Active Last updated: 22.10.2022
End: aug 2026
Start: sep 2022

Towards an Integrated Consistent European LULUCF Monitoring and Policy Pathway Assessment Framework

Partners

Albert-Ludwigs University Freiburg (ALU), Germany

National Institute of Geographic and Forest Information (IGN), France

Vrije Universiteit Amsterdam (VUA), Netherlands

Thünen Institute of Forest Ecosystems (TI), Germany

Croatian Forest Research Institute (CFRI)

Natural Resources Institute Finland (LUKE)

Federal Research and Training Center for Forests, Natural Hazards and Landscape (BFW), Austria

Slovenian Forestry Institute (GIS)

Czech Forest Management Institute (UHUL)

Technical Research Centre of Finland Ltd. (VTT)

Consejo Superior de Investigaciones Científicas (CSIC), Spain

Center for International Climate Research (CICERO), Norway

University of Göttingen (UGOE), Germany

University of Helsinki (UH), Finland

TreeMetrics (TM), Ireland

Eigen Vermogen van het Instituut voor Natuur- en 
Bosonderzoek (EVINBO), Belgium

European Landowners Organisation (ELO), Belgium

Institut Européen de la Forêt Cultivée (IEFC), France

Finnish Meteorological Institute (FMI)

 

Associated partners:

Swiss Federal Research Institute for Forests Snow and Landscape Research (WSL)

University of Bristol (UB), United Kingdom

Joint Research Center (JRC), Belgium

European Environmental Agency (EEA), Denmark

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Partners and supporters of PathFinder
Status Active
Start - end date 01.09.2022 - 31.08.2026
Project manager Johannes Breidenbach
Division Division of Forest and Forest Resources
Department National Forest Inventory
Total budget 57492664

The overall aim of Europe is to transition to a climate-neutral and resilient society and economy enabled through advanced climate science, pathways and responses to climate change (mitigation and adaptation) and behavioural transformations. To address this challenge, we need to further our understanding of the changing climate and its implications, close knowledge gaps, and develop tools that support decision makers for mitigation and adaptation actions on various time and spatial scales, and evaluate the societal impact of climate change and the technologies required for the desired climate neutral society.

European forests form a central component in achieving EU and national climate, biodiversity, and economic goals. While there is a lot of scientific information available for decision making on climate change, it is exactly the knowledge on European forests that is falling short:

  1. The EU needs policies that foster synergies and avoid trade-offs such that the forest-based bioeconomy can help mitigate climate change and promote biodiversity (Grassi et al. 2021). Currently, decision making is hampered because reliable scientific information is missing to device policies that ensure optimal mitigation contributions from forests with acceptable trade-off towards effects on biodiversity and bioeconomy.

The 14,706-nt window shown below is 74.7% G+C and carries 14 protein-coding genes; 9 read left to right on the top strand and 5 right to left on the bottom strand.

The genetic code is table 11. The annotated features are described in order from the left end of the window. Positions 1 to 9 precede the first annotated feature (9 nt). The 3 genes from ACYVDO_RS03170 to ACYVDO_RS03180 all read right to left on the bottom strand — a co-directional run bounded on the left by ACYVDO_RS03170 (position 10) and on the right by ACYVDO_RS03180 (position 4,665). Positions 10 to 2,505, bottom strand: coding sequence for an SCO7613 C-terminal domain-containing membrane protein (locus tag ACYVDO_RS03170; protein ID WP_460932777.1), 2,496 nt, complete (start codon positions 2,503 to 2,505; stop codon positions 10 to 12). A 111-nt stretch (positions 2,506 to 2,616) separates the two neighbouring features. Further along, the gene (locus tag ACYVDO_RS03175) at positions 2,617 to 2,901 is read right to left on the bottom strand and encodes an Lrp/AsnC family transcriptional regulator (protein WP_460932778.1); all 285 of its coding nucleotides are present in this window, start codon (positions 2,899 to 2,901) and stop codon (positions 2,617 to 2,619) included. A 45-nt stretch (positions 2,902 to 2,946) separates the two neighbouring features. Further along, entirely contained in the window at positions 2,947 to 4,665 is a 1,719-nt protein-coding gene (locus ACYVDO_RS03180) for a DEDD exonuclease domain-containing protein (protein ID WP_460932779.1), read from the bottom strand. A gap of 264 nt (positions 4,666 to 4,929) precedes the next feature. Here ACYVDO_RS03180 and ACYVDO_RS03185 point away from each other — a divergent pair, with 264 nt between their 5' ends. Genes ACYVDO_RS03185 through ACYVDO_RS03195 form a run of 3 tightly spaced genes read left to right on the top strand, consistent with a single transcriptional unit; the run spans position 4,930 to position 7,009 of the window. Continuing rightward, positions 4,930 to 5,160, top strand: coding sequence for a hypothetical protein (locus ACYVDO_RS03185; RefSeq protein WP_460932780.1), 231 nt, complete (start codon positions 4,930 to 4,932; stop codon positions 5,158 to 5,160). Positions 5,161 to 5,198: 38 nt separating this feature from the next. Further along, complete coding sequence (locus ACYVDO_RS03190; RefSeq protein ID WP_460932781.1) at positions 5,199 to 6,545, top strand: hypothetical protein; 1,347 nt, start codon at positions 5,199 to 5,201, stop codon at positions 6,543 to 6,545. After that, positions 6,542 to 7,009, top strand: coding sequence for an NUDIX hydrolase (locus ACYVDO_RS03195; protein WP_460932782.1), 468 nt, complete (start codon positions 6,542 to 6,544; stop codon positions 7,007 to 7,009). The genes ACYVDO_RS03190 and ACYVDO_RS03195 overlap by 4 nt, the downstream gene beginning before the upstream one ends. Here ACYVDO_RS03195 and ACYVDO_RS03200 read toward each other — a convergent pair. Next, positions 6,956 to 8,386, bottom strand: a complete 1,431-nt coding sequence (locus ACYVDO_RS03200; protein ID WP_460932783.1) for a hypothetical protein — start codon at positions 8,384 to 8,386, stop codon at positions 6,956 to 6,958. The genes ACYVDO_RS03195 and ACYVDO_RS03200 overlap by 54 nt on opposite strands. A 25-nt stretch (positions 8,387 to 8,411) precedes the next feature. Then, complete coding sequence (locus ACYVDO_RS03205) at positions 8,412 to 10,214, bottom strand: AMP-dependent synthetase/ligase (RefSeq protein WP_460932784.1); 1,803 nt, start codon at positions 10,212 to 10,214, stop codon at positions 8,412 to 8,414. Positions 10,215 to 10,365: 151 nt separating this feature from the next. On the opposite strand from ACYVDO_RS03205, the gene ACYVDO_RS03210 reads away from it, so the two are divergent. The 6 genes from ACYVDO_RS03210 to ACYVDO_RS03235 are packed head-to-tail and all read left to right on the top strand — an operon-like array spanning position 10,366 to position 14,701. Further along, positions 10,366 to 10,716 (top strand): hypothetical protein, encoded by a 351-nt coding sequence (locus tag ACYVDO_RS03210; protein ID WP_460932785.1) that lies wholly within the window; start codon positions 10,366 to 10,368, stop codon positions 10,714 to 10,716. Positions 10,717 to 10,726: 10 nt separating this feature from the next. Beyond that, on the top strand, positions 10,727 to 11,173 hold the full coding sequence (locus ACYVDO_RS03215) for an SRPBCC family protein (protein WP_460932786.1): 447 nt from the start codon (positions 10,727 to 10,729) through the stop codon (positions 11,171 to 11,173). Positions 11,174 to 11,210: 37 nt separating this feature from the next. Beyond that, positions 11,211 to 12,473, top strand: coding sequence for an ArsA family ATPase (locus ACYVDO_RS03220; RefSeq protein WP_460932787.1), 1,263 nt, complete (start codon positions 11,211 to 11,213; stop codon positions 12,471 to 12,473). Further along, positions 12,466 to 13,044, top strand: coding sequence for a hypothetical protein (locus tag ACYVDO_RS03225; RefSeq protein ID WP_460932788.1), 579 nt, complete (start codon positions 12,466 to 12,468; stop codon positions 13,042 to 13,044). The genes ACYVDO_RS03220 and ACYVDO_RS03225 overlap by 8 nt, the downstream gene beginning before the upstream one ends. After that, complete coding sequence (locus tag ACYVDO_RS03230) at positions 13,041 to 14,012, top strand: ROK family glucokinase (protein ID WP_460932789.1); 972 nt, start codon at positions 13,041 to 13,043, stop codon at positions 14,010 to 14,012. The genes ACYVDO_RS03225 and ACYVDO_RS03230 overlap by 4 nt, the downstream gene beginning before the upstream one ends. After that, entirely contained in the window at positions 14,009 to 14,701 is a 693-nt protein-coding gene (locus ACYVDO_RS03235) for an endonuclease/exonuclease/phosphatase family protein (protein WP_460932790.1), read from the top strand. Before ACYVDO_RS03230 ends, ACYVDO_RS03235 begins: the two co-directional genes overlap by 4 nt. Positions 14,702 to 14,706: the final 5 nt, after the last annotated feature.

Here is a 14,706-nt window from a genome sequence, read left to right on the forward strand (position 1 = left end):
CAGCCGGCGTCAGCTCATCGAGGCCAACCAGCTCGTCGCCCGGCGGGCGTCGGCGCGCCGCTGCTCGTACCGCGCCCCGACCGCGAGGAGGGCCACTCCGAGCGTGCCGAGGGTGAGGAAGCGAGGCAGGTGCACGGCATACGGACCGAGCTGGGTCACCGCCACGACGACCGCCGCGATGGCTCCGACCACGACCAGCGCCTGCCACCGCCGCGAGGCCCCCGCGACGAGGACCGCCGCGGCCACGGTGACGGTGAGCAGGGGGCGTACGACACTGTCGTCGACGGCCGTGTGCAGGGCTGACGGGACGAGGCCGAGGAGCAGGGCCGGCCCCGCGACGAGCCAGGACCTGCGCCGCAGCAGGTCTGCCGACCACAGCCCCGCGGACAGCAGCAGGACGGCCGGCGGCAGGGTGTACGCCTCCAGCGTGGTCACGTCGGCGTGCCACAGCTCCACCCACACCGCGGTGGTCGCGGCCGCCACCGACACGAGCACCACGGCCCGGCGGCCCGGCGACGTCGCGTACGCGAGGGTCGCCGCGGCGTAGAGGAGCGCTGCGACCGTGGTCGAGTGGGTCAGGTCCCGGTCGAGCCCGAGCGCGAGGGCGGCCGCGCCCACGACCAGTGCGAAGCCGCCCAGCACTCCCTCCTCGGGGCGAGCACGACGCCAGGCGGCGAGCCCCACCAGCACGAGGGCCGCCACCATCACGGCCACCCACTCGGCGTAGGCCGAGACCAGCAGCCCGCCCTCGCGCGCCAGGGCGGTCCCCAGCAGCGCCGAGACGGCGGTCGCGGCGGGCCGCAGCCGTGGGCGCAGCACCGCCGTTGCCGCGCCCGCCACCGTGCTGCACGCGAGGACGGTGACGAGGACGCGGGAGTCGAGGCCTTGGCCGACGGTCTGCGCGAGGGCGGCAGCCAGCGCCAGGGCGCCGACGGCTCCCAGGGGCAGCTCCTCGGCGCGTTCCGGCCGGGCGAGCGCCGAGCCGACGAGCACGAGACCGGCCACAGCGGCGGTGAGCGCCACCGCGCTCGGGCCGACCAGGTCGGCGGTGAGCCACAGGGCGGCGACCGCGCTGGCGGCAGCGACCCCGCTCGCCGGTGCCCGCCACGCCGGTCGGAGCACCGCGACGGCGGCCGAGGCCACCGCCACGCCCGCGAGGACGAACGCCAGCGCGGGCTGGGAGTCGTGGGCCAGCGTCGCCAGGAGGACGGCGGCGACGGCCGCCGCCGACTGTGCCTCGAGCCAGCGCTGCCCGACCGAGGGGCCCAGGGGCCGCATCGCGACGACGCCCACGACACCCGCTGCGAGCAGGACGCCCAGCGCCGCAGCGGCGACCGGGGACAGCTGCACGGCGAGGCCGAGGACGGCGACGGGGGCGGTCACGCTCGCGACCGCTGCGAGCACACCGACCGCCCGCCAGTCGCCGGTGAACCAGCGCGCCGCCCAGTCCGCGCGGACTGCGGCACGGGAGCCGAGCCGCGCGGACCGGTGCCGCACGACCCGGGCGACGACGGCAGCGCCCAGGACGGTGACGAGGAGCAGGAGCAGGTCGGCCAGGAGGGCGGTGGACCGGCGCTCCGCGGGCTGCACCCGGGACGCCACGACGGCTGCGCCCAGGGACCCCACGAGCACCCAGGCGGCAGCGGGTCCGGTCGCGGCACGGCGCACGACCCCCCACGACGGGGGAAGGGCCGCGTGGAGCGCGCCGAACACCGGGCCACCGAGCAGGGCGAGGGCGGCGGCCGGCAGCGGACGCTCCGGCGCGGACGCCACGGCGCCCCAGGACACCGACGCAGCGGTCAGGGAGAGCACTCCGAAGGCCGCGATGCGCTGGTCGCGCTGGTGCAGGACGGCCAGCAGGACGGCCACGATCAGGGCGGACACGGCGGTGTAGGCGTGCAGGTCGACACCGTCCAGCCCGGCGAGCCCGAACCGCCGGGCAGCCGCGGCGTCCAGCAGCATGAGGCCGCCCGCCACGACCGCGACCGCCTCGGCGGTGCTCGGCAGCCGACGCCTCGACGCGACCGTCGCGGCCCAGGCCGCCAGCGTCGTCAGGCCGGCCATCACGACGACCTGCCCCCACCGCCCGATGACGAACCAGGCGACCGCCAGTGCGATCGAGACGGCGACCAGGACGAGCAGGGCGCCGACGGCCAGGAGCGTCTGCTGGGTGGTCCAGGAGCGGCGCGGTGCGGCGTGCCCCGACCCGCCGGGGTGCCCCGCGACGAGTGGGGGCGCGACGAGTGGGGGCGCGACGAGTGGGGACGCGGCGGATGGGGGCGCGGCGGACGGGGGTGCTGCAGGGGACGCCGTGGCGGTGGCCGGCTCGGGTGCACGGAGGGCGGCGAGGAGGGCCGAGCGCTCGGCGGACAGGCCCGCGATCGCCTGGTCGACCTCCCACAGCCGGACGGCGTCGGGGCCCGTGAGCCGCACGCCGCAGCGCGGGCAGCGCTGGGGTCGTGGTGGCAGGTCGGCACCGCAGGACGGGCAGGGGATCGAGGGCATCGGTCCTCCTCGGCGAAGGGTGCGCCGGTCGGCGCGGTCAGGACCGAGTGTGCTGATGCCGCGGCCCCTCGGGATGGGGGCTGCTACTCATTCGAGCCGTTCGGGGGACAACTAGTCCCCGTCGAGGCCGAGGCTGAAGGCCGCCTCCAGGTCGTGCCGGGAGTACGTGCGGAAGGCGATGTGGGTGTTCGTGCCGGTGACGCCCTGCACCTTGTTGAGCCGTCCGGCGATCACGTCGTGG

2. Specifically, there is a lack of a coherent European forest monitoring that ensures updated and consistent information about the state of the forest and ensure consistent and reliable reporting of greenhouse gas emissions from forests. Such a system is required to monitor progress towards targets and continuously adjust and adapt as new information becomes available.
  3. Further, there are insufficient scientific and reliable models that can predict and project how European forests contribute to climate mitigation and adaptation based upon various scenarios using different natural and socio-economic drivers.

However, it is often not the knowledge that hinders change but the acceptance of the knowledge by stakeholders and uptake in transformative policies. PathFinder aims to demonstrate a mobilization of scientific approaches in co-design of forest management pathways that navigate these trade-offs to identify the decisions and policies that act as steppingstones in achieving these pathways. All stakeholders involved – e.g., scientists, policymakers, landowners, forest managers, nature & biodiversity conservationists, interested public and decision-makers, will thereby mobilize their understanding and evidence in ways that link short-term decisions to long-term outcomes, providing more effective and resilient ways forward.

The PathFinder methods will be applicable in all Member States (MS) and thus also in those with the lowest IPCC monitoring Tiers. Together with JRC, the latter MS will be addressed specifically in our dissemination activities. The methods to be developed will be useful in National Forest Accounting Plans, and we believe that we will reach countries working on NFAPs either directly through the project partners that are involved in these developments or in our dissemination activities.

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Structure of the integrated forest monitoring and pathway assessment system developed in PathFinder

 

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